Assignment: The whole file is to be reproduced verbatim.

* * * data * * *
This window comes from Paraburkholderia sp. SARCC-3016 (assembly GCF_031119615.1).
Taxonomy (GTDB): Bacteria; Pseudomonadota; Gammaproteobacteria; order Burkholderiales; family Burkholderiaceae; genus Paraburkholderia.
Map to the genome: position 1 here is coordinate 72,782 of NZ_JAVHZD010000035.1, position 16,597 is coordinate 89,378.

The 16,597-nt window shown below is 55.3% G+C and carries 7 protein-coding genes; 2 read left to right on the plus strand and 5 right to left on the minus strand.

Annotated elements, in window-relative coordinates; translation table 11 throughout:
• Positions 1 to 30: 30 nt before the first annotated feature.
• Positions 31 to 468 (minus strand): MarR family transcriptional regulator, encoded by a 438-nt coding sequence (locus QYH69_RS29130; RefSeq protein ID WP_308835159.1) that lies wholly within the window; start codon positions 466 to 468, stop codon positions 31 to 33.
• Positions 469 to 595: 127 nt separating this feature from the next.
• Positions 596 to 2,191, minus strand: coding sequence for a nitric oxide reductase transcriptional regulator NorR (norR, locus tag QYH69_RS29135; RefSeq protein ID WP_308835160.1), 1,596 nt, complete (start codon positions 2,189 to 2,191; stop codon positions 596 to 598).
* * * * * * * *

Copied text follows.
This window comes from Paraburkholderia sp. SARCC-3016 (assembly GCF_031119615.1).
Taxonomy (GTDB): Bacteria; Pseudomonadota; Gammaproteobacteria; order Burkholderiales; family Burkholderiaceae; genus Paraburkholderia.
Map to the genome: position 1 here is coordinate 72,782 of NZ_JAVHZD010000035.1, position 16,597 is coordinate 89,378.

The 16,597-nt window shown below is 55.3% G+C and carries 7 protein-coding genes; 2 read left to right on the plus strand and 5 right to left on the minus strand.

Annotated elements, in window-relative coordinates; translation table 11 throughout:
• Positions 1 to 30: 30 nt before the first annotated feature.
• Positions 31 to 468 (minus strand): MarR family transcriptional regulator, encoded by a 438-nt coding sequence (locus QYH69_RS29130; RefSeq protein ID WP_308835159.1) that lies wholly within the window; start codon positions 466 to 468, stop codon positions 31 to 33.
• Positions 469 to 595: 127 nt separating this feature from the next.
• Positions 596 to 2,191, minus strand: coding sequence for a nitric oxide reductase transcriptional regulator NorR (norR, locus tag QYH69_RS29135; RefSeq protein ID WP_308835160.1), 1,596 nt, complete (start codon positions 2,189 to 2,191; stop codon positions 596 to 598).